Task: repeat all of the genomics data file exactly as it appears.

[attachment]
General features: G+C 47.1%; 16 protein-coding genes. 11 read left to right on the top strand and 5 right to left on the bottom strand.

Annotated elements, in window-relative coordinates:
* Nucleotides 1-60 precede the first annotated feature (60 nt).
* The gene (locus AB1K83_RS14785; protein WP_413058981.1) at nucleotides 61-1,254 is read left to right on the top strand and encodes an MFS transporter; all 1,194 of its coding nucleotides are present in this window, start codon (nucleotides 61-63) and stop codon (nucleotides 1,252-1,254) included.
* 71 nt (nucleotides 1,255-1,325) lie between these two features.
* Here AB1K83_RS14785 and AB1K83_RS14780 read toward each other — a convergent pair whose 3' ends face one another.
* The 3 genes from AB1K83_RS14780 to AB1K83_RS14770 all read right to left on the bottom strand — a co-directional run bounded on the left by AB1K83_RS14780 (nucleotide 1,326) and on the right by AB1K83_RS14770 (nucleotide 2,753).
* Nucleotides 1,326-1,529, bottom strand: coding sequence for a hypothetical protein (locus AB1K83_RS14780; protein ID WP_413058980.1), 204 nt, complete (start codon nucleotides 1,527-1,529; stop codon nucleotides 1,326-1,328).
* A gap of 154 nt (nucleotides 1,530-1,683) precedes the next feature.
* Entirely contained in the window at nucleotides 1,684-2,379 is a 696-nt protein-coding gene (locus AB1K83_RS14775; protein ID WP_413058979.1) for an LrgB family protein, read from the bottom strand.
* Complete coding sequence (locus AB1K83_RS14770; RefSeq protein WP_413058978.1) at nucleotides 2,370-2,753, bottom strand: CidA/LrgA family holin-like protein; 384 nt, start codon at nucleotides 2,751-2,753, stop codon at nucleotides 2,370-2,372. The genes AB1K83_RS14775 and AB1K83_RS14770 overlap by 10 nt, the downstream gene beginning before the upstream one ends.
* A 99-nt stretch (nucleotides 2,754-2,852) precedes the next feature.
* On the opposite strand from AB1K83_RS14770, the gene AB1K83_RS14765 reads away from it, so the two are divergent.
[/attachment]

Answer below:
General features: G+C 47.1%; 16 protein-coding genes. 11 read left to right on the top strand and 5 right to left on the bottom strand.

Annotated elements, in window-relative coordinates:
* Nucleotides 1-60 precede the first annotated feature (60 nt).
* The gene (locus AB1K83_RS14785; protein WP_413058981.1) at nucleotides 61-1,254 is read left to right on the top strand and encodes an MFS transporter; all 1,194 of its coding nucleotides are present in this window, start codon (nucleotides 61-63) and stop codon (nucleotides 1,252-1,254) included.
* 71 nt (nucleotides 1,255-1,325) lie between these two features.
* Here AB1K83_RS14785 and AB1K83_RS14780 read toward each other — a convergent pair whose 3' ends face one another.
* The 3 genes from AB1K83_RS14780 to AB1K83_RS14770 all read right to left on the bottom strand — a co-directional run bounded on the left by AB1K83_RS14780 (nucleotide 1,326) and on the right by AB1K83_RS14770 (nucleotide 2,753).
* Nucleotides 1,326-1,529, bottom strand: coding sequence for a hypothetical protein (locus AB1K83_RS14780; protein ID WP_413058980.1), 204 nt, complete (start codon nucleotides 1,527-1,529; stop codon nucleotides 1,326-1,328).
* A gap of 154 nt (nucleotides 1,530-1,683) precedes the next feature.
* Entirely contained in the window at nucleotides 1,684-2,379 is a 696-nt protein-coding gene (locus AB1K83_RS14775; protein ID WP_413058979.1) for an LrgB family protein, read from the bottom strand.
* Complete coding sequence (locus AB1K83_RS14770; RefSeq protein WP_413058978.1) at nucleotides 2,370-2,753, bottom strand: CidA/LrgA family holin-like protein; 384 nt, start codon at nucleotides 2,751-2,753, stop codon at nucleotides 2,370-2,372. The genes AB1K83_RS14775 and AB1K83_RS14770 overlap by 10 nt, the downstream gene beginning before the upstream one ends.
* A 99-nt stretch (nucleotides 2,754-2,852) precedes the next feature.
* On the opposite strand from AB1K83_RS14770, the gene AB1K83_RS14765 reads away from it, so the two are divergent.